The situation has become even more surreal. We have a government that is totally disconnected from reality. No matter how many American passports the cabinet collectively has, this government is still undeniably perceived by the international community as a Hezbollah, Amal, and Aounist government, backed by Iran, Syria, and Russia.
Meanwhile, this government’s attempts to create committees, hold consultative sessions, and form economic rescue plans have unfortunately been overshadowed by the backseat driving of the usual political players. These old hands are still trying to exert their control. The appointments at the Banking Control Commission, among other key positions within government, are testament to that.
The people are still calling for early parliamentary elections, while they wait in vain for any sign that corruption has been given the importance it deserves. For all the lip service, since the Lebanese took to the streets to demand accountability from all their politicians over four months ago, by now there has not been a single indictment nor any investigation by our judiciary into any person involved in corrupt practices.
As the economic crisis deepens, people’s worries have turned inward. The productivity and the purchasing power of the Lebanese are being eroded. This will only generate a more anxious, more vulnerable, and more easily manipulated populace. Coupled with the panic around the first wave of coronavirus cases in Lebanon, the atmosphere in the country is tense.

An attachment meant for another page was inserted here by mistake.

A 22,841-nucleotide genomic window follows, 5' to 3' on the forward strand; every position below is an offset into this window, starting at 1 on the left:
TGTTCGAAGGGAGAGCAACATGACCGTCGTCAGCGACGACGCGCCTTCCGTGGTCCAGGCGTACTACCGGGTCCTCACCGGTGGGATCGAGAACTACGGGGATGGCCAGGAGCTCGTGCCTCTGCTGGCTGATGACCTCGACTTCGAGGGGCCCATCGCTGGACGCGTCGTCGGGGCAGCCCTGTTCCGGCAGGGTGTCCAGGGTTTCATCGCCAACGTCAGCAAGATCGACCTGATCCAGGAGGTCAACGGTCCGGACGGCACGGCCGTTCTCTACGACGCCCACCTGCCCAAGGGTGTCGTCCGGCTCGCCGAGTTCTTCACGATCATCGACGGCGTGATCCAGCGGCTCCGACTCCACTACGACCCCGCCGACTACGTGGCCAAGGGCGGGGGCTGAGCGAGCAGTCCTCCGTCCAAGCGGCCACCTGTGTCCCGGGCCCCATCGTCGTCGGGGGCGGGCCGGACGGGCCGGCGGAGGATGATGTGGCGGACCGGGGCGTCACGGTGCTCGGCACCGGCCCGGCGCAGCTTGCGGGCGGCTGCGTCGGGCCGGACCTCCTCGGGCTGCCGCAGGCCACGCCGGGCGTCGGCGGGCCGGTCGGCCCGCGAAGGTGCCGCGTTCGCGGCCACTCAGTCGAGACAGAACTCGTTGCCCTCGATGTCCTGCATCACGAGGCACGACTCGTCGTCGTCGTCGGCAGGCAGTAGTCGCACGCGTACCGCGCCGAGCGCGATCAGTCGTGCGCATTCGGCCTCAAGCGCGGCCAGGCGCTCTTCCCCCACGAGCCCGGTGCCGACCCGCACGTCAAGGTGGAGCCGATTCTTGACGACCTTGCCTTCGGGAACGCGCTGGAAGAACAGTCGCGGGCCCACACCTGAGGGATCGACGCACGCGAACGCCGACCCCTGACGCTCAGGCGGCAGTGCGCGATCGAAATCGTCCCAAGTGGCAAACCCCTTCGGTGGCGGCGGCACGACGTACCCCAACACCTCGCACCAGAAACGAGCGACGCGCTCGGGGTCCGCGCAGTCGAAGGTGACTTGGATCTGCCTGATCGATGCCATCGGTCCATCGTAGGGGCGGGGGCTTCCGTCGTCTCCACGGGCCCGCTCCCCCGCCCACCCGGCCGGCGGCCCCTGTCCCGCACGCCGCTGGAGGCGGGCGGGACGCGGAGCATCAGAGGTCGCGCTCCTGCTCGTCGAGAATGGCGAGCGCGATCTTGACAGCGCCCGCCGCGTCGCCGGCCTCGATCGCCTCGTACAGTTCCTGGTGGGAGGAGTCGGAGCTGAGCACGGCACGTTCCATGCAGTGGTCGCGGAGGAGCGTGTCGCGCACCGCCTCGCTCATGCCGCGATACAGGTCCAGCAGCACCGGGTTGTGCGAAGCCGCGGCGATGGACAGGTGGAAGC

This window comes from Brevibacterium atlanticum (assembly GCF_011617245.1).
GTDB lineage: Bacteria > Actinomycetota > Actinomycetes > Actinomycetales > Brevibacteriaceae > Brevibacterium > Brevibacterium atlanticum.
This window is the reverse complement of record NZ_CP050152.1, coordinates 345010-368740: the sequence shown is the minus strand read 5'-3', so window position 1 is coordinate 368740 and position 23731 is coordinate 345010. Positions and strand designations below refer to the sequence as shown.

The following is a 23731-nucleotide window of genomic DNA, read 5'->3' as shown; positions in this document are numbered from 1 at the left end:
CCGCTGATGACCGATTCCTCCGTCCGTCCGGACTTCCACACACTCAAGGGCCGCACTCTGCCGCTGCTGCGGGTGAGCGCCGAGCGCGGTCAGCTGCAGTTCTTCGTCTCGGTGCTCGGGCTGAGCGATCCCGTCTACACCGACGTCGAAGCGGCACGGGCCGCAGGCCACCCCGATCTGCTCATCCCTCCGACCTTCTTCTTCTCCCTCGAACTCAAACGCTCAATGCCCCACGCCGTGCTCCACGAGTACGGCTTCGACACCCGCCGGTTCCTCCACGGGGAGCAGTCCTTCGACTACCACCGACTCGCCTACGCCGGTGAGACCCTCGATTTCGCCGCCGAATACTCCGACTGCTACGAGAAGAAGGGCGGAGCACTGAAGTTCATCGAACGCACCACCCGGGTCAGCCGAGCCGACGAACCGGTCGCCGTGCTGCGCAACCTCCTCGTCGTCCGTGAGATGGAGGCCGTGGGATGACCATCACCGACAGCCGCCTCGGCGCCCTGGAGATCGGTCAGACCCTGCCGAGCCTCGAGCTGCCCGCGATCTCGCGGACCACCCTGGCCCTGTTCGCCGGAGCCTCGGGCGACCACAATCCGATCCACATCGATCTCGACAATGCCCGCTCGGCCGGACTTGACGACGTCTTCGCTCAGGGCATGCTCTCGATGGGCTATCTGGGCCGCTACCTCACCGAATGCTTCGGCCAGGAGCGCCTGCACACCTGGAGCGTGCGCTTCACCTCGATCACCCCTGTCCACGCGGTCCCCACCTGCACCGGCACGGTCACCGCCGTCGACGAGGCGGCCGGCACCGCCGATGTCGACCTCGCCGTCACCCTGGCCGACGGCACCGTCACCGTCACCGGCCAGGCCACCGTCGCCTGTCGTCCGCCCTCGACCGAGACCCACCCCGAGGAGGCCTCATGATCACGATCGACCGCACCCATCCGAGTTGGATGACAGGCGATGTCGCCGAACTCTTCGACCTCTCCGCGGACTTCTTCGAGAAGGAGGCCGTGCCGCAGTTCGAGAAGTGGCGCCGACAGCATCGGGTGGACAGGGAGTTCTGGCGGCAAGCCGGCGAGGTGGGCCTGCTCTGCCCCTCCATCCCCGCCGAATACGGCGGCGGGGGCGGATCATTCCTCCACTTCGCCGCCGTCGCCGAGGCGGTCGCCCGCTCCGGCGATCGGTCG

No matter how much human nature is constrained, at some point our fears, our anger, our desperation will come bursting out of us. This can be devastating on an individual level, nationwide the consequences are unthinkable. The economic pressures, the collective anxiety, the job losses, the pay cuts, the price hikes, the food and medicine shortages, the fear of a pandemic—people can only take so much.
In October we danced in the streets, we celebrated our new-found voice, our solidarity in the face of a system that worked for the few at the expense of the many. If things do not change, if we continue on the path of self-destruction, people will once again take to the streets—and this time there will be no dancing.
Time for change is running out. To those still playing the same old political game I say this: Beware the revolution of the hungry.